Following is some advice to help with your weight loss journey:
As your diet becomes more solid and you progress through the stages, it is still important to maintain your fluid intake. Suitable choices would include water, no-added sugar squash, tea and coffee and up to 1/2 a liter skimmed/semi-skimmed milk per day. Avoid fizzy drinks as these may cause discomfort. You should not drink with your meals. You may find this difficult at first particularly if you are used to drinking with your meals. However, your new stomach is not big enough to cope with this anymore and if you do eat and drink together, you may vomit. Aim to wait 30 minutes after a meal before drinking.
You may find it difficult to tolerate some foods, and this varies from person to person. Common foods known to cause problems may be dry meat, soft white bread, rice, stringy or very fibrous vegetables, sweet corn, nuts, dried fruit, pips and seeds. Avoid these until you have established yourself on your solid diet and always try foods cautiously. If you don’t tolerate a food, try it again in a few weeks’ time. There is a lot of adaptation in the first few months. It is highly likely you will manage it with time.
Remember that alcohol is very high in calories (particularly alco-pops and stronger wines or lagers) and contains no nutrients. It can also stimulate appetite – another reason not to drink frequently.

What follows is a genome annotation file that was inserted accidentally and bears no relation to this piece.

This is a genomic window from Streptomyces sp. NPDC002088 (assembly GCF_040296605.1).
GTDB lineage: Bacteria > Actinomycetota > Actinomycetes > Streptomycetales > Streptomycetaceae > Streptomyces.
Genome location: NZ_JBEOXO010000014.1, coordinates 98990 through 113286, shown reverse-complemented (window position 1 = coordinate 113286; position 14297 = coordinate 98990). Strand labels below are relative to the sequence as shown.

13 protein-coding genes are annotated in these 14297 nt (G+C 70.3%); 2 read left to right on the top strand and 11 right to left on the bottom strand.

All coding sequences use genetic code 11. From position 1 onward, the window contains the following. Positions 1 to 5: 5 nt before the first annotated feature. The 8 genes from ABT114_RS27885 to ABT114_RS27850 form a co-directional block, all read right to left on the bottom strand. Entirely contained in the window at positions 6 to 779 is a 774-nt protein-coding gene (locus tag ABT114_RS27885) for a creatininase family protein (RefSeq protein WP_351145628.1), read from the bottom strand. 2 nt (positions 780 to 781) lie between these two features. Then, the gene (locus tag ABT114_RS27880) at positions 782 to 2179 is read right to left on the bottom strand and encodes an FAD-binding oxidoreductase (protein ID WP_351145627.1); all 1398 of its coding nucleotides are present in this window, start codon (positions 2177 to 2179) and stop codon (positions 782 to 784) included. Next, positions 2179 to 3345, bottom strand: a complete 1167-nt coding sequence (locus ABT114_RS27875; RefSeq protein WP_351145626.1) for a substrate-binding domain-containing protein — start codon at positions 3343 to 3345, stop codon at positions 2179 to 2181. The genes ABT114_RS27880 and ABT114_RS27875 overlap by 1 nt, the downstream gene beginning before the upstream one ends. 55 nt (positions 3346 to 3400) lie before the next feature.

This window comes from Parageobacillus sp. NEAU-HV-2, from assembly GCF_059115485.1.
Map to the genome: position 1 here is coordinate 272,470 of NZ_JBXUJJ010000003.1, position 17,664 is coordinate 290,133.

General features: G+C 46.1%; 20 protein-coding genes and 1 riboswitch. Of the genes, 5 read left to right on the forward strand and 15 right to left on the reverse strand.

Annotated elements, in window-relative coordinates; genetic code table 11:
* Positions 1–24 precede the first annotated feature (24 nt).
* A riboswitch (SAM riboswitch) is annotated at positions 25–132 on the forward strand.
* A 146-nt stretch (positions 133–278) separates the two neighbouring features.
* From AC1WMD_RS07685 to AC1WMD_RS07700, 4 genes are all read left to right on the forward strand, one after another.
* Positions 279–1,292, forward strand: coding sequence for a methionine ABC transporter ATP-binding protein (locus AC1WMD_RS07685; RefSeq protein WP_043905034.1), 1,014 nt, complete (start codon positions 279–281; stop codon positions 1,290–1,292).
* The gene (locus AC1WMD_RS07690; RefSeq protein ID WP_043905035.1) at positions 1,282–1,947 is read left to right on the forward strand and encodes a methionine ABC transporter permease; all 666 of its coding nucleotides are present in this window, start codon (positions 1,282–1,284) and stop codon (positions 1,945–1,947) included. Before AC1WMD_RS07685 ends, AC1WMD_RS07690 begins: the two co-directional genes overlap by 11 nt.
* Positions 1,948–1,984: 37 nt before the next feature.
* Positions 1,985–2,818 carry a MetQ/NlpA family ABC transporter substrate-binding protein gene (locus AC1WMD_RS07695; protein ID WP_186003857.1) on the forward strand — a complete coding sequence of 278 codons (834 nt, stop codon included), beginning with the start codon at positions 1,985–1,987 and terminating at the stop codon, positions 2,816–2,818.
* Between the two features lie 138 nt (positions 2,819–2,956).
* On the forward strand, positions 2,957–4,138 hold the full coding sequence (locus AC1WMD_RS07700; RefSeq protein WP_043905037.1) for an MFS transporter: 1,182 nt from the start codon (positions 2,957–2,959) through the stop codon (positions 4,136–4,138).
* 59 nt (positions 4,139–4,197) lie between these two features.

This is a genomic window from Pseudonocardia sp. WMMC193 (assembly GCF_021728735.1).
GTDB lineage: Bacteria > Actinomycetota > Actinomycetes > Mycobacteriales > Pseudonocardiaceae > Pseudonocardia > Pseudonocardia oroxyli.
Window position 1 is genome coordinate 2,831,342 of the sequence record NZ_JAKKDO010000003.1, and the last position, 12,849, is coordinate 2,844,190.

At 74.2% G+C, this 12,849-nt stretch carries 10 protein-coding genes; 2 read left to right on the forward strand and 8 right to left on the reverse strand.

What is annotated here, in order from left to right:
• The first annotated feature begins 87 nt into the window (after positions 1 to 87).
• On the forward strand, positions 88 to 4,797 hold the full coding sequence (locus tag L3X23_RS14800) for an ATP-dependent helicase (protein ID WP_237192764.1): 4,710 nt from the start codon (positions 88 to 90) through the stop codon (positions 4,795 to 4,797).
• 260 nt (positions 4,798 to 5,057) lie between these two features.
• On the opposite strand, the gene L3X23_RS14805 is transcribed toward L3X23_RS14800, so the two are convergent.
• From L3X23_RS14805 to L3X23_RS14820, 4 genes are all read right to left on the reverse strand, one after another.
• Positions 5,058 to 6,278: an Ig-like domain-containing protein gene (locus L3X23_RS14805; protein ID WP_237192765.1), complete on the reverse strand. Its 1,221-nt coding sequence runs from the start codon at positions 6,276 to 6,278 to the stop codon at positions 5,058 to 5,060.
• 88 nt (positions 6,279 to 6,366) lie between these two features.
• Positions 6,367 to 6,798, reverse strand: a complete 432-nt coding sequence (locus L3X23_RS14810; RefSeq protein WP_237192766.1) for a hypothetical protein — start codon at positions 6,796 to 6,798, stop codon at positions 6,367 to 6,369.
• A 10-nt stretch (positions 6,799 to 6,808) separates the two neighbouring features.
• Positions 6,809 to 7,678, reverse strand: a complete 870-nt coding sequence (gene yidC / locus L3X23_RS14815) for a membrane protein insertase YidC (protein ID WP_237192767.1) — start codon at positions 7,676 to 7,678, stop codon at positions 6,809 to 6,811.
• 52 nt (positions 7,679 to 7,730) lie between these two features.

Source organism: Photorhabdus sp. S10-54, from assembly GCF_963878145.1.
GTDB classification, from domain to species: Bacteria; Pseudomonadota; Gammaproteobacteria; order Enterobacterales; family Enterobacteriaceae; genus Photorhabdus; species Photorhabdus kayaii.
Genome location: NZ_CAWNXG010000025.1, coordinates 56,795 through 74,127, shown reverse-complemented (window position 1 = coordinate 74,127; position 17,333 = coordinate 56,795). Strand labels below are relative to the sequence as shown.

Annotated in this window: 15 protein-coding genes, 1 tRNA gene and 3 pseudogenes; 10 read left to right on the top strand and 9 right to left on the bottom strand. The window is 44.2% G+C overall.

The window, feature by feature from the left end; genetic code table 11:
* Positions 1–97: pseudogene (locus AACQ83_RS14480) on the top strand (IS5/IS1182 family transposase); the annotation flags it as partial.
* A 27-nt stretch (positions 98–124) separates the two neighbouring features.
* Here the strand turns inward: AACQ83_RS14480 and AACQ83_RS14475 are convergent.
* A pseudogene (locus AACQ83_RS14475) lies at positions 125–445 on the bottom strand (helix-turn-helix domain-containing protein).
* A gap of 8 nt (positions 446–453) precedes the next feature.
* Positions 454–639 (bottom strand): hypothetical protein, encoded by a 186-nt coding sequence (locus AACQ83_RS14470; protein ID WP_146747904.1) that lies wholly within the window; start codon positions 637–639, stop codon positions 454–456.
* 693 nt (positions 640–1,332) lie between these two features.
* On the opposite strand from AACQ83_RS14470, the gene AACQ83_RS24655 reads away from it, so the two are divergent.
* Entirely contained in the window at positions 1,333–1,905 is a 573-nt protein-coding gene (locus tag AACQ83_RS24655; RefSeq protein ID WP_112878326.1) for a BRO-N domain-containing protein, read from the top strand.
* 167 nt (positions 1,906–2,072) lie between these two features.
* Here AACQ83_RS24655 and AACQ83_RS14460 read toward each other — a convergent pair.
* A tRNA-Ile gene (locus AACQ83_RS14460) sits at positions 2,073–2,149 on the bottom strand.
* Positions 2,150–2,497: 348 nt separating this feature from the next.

Avoiding foods high in fat and sugar will also help you stick to a healthy diet and optimize your long term weight loss.
Whilst it is not essential, you may wish to take a multi vitamin and mineral supplement in the initial period after your surgery. The reason for this is that during this time you may only manage very small portions and your diet may not be able to provide all the nutrients that you require. As you progress through the stages and start to get into a routine with your meals you should no longer need this supplementation.
Vomiting: You should not expect to be sick after a sleeve gastrectomy. If you are, it is likely you have either:
Ask yourself if any of these could be likely causes and try to avoid repeating the ‘mistake’ at the next meal.
If you continue to be sick and it can’t be explained by the above, you should contact your surgeon or GP.
Constipation: If you are suffering with this, check to see if you are drinking enough fluid. You should have at least 2½ liters a day. Try to choose more high fiber foods such as wholegrain products, fruit and vegetables. Regular exercise will also help to alleviate constipation. If constipation persists then you can safely take laxatives such as Resource Optifiber, milk of magnesia or Senna.
What to do if food gets stuck? This may happen if you have eaten a food that was too solid, eaten too fast or too much, or as a result of eating certain ‘problem’ foods. This will feel uncomfortable and you may wretch or vomit. It usually resolves itself, but you can try repeatedly swallowing small quantities of cold sparkling water or Diet Coke, as the fizz may help to dislodge the lump. If the trouble persists, please contact your GP or if out of hours, accident and emergency.